Dog owners don’t let this be you
Dog ownership comes with certain responsibilities, and of those the one that most directly affects your neighbors is the picking up of poop.
If you’re a conscientious dog owner you’ve done it more times than you can count. If you aren’t, you haven’t. And if you’ve never owned a dog, watching someone stand there awkwardly while their dog does its business, then bend over and pick it up, can be amusing.
But after you’ve finished laughing, tell them thanks, because they’re doing the right thing. Left uncollected, dog feces is a serious health hazard. Leaving it might have been OK a century ago, when there were fewer people and pets around. But today there are so many of our canine friends — tens of millions in the U.S. alone — that we are well past critical mass. Even the cutest little dogs’ cutest little turds should be bagged and discarded.
When I take my dog Buster out for walks, we often go up to La Cresta Ridge — the undeveloped hilltop area by the “water tower” — and I make sure to bring plastic bags. (A typical package of 120 bags goes for under $6, which is 5 cents per bag.) Lots of other people are up there too, usually with dogs, just strolling around the gorgeous open space and enjoying the views of Petaluma and the rolling hills.
And everywhere I look, the land is covered in meadow muffins. (I searched for dog poop synonyms and found “meadow muffins,” “butt truffles,” “keester cakes,” “dog logs,” “pooch poo” and “woof waste.”) Like the dogs themselves, they vary in size and age but are always plentiful.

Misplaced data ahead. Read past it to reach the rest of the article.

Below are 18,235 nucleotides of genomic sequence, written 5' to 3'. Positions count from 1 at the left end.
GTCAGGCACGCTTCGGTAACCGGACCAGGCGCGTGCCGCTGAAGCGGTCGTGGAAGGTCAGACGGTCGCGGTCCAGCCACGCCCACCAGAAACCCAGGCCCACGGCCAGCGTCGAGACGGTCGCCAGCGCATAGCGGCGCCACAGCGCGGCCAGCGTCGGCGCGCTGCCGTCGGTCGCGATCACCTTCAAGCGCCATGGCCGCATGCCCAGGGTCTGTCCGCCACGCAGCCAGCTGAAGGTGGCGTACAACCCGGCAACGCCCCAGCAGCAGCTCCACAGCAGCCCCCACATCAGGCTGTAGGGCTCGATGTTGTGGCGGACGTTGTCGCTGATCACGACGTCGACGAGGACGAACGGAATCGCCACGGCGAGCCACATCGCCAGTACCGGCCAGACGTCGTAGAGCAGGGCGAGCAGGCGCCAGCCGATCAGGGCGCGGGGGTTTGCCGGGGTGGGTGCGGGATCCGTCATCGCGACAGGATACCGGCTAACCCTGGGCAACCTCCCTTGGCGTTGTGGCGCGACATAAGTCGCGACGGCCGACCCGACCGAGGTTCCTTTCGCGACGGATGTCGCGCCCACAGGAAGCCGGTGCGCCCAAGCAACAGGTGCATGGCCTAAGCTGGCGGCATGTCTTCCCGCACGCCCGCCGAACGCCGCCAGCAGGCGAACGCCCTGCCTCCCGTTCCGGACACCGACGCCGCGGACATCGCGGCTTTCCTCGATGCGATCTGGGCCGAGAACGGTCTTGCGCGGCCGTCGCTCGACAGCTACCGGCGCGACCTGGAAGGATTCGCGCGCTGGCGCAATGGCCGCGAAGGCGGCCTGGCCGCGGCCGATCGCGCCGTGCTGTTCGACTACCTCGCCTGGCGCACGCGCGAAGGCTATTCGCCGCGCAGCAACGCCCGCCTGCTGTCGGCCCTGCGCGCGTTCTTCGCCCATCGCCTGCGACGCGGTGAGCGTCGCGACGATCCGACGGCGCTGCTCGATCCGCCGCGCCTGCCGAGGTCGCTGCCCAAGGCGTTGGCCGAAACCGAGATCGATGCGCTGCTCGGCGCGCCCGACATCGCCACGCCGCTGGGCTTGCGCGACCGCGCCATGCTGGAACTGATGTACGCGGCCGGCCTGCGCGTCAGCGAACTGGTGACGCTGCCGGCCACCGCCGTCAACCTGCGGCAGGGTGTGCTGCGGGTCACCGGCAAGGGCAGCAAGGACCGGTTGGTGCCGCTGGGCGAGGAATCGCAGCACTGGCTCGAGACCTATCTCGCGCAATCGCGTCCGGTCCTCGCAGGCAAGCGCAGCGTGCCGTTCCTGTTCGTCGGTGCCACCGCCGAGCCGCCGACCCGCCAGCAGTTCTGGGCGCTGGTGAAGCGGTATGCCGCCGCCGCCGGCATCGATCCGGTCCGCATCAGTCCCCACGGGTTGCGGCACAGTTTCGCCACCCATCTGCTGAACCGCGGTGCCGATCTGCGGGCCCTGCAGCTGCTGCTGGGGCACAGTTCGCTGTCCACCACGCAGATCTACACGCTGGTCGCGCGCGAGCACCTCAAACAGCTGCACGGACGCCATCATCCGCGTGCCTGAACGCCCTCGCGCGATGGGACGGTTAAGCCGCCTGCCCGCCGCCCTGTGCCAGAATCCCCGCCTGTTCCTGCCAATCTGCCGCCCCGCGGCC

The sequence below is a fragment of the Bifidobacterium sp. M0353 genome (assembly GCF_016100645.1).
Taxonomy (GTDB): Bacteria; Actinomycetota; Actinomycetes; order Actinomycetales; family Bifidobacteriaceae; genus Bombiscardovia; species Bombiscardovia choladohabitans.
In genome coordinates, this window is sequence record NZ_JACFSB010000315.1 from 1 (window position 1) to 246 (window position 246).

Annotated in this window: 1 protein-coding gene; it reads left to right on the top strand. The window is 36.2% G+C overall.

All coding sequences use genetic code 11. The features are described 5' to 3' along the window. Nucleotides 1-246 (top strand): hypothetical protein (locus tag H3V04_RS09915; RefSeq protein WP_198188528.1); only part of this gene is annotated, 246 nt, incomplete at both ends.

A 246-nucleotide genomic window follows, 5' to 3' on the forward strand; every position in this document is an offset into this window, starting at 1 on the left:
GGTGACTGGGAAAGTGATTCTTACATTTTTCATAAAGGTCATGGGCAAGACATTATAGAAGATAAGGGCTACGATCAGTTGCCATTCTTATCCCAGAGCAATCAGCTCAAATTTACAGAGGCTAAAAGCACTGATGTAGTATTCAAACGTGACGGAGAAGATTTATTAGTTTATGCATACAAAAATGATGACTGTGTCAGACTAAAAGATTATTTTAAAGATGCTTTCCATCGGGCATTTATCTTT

One poop on a hillside is not a problem. But dozens, hundreds or thousands on a hillside is a real problem. And it isn’t just one hillside, of course. The best estimates put U.S. dogs’ poop production at more than 10 million tons every year. No one knows for sure how much of that is properly disposed of, but according to some surveys only around 60 percent of dog owners scoop their poop. If true, that means at least 4 million tons of feces is dropped annually on the American landscape.
Left on the ground, the feces is washed by rain into nearby streams, polluting waterways such as our own Petaluma River. And some of the pathogens they carry — roundworm eggs, for example — can linger in the soil for years, waiting for a canine or human host to come along.
This is why the EPA considers dog waste a toxic pollutant on par with oil, pesticides, acid and other toxic chemicals. And why the CDC warns us to “keep children away from areas that might contain dog or cat poop to prevent them from getting roundworms and hookworms.”
Even after knowing all this, some people just don’t want to be seen looking uncool with a bag of poop swinging from their hand. To them I say this: Think of that bag of poop as a badge of honor. In carrying it, you are signaling to everyone around you that you’re a nice person, a responsible person, someone worth knowing. Who knows, maybe you’ll get a date this way, as your dog frolics with another dog walker’s dog up on La Cresta Ridge.
I have only one last comment on this fetid subject, a question actually, directed at those who bother to bag their dog’s poop but then leave it sitting on the ground: Why do you do this? Perhaps you’re hoping someone else will come along and say, “Here, let me get your poop for you...”
(Don Frances is a Petaluma writer. His dog Buster is a good boy. He can be reached at email@example.com.)